What does being a man mean? Does it mean making hard decisions? Sacrificing yourself? David Almond’s protagonist walks fearlessly into his dangerous fate. David Fleming features a boy whose father is fighting in Afghanistan. Vince Vawter draws from his own life experience as a stutterer to focus on how a 1950s boy faces challenges one eventful summer. Check out the following new releases selected by the editors at Junior Library Guild about boys who make tough, life-altering decisions.
ALMOND, David. The Boy Who Swam with Piranhas. illus. by Oliver Jeffers. Candlewick. 2013. ISBN 9780763661694. JLG Level: A : Intermediate Readers (Grades 3–5).
Stanley’s uncle Ernie becomes obsessed with canning fish. After a shocking demise to twelve of his pet goldfish, Stanley takes the last surviving one and goes for a walk that leads him to run away with the fair. His new family comes with an encouraging father-figure and an angry young girl. Putting his good heart to use, the orphan finds a way to protect the fish at his Hook-a-Duck booth, quiet the heart of his companion, and accept his dangerous destiny. Not every child could be a boy who swims with piranhas. Add a prejudiced policeman, a madcap group of “DAFT envistigators,” with a loving couple who miss their precious nephew and you have a charming novel about a boy who blossoms while changing everyone around him.
FLEMING, David. The Saturday Boy. Viking. 2013. ISBN 9780670785513. JLG Level: B+ : Upper Elementary & Junior High (Grades 5–7).
Life without your dad is difficult for Derek, a fifth grade boy, whose father is stationed in Afghanistan. He has letters and comic books for support, but those things don’t prevent him from getting in trouble at school. His former friend Budgie bullies him, and he’s frequently caught when his anger gets the best of him. Getting a part in a school play gives Derek a creative outlet. Being the “bigger person,” as his mom advises, is so hard. When his mom withdraws into grief, he doesn’t understand why, and his cool aunt moves in to help out. Derek accidentally learns the source of his mother’s depression. Sending letters to his dad won’t help him this time. Fleming’s first novel keeps readers tense with anticipation, while drawing them close to a boy who just can’t seem to get a break.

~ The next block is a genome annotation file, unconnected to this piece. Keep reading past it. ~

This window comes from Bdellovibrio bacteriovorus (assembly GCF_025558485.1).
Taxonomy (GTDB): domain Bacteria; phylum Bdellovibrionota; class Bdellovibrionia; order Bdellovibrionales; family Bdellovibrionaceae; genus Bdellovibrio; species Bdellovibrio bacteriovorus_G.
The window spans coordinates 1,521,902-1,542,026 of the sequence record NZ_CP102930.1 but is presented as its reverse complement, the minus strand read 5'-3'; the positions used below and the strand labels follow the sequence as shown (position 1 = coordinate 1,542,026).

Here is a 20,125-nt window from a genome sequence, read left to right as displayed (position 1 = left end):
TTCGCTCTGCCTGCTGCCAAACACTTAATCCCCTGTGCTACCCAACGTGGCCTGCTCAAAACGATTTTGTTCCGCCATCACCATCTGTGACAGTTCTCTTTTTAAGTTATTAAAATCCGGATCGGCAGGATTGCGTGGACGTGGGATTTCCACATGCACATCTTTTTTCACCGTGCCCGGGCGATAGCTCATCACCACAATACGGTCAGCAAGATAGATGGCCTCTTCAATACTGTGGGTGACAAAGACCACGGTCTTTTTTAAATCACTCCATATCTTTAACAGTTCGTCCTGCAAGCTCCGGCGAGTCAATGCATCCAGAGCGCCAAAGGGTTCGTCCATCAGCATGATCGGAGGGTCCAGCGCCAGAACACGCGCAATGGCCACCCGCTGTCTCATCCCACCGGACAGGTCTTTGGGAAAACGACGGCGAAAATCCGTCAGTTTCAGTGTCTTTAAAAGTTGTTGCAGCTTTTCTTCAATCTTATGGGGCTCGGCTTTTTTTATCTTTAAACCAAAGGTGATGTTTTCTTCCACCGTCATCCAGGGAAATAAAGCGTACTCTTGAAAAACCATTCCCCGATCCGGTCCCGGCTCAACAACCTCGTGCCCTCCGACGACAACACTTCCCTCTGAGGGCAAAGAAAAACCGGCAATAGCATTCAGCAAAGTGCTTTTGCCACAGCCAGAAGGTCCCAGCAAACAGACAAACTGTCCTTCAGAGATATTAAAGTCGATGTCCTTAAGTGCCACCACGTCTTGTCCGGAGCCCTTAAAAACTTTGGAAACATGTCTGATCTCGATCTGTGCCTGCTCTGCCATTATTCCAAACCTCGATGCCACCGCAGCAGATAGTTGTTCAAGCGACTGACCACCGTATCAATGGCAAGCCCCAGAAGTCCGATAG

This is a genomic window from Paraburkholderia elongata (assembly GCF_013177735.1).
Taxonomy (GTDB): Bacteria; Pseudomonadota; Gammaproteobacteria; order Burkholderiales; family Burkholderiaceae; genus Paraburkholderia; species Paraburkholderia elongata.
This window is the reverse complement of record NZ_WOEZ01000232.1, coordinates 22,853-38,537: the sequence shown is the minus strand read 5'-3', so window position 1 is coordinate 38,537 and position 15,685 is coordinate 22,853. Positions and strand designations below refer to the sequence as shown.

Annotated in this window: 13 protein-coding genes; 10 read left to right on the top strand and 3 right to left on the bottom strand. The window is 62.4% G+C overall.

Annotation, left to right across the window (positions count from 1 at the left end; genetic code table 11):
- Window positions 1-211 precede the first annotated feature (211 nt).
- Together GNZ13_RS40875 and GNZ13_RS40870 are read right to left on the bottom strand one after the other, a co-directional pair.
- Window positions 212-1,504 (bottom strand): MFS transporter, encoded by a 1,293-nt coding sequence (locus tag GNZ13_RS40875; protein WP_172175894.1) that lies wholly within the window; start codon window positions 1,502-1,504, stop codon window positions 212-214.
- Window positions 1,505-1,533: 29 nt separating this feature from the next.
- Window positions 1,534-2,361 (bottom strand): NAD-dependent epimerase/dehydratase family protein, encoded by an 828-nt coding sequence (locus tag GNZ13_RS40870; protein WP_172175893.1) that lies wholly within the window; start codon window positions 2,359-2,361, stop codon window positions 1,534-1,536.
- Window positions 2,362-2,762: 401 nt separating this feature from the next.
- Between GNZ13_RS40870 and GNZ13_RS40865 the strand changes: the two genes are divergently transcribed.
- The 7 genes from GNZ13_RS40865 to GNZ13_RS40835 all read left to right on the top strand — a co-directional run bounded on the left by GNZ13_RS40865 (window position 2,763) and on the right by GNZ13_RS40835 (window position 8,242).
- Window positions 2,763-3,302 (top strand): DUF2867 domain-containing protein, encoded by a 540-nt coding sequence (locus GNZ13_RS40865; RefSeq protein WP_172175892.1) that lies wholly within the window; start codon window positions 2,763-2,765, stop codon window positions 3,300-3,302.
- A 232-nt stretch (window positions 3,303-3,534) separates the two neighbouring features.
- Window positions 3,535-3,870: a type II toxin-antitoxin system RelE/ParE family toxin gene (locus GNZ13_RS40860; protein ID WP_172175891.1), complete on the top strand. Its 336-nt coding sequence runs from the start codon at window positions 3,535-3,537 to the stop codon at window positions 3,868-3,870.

VAWTER, Vince. Paperboy. Delacorte. 2013. ISBN9780375990588. JLG Level: C+ : Advanced Readers (Grades 6–9).
In the late 1950s, a stuttering eleven-year-old boy has life-changing experiences while substituting on a paper route for his best friend. Mam, his nanny, warns him to stay away from Ara T, the neighborhood junkman, but he gives him his knife to sharpen anyway. He’ll need it to cut the string on the paper bundle. Collecting subscription money will also be a problem when Little Man will have to say words that he finds difficult to say, even if he uses his therapist’s speaking tricks. Miss Worthington’s beauty makes him want to try. The Boy Who Sits in Front of the TV just makes him angry. Mr. Spiro is one of two adults who speak to him like a grown-up. Little Man could learn a great deal from him and his books. A month of delivering papers gives him an opportunity to think beyond his problems and try to find ways to help these new people, even if it’s outside of his comfort zone. Vawter’s unforgettable first novel is more memoir than fiction, illustrating that though you may not be able to cure a stutter, you can certainly overcome it.
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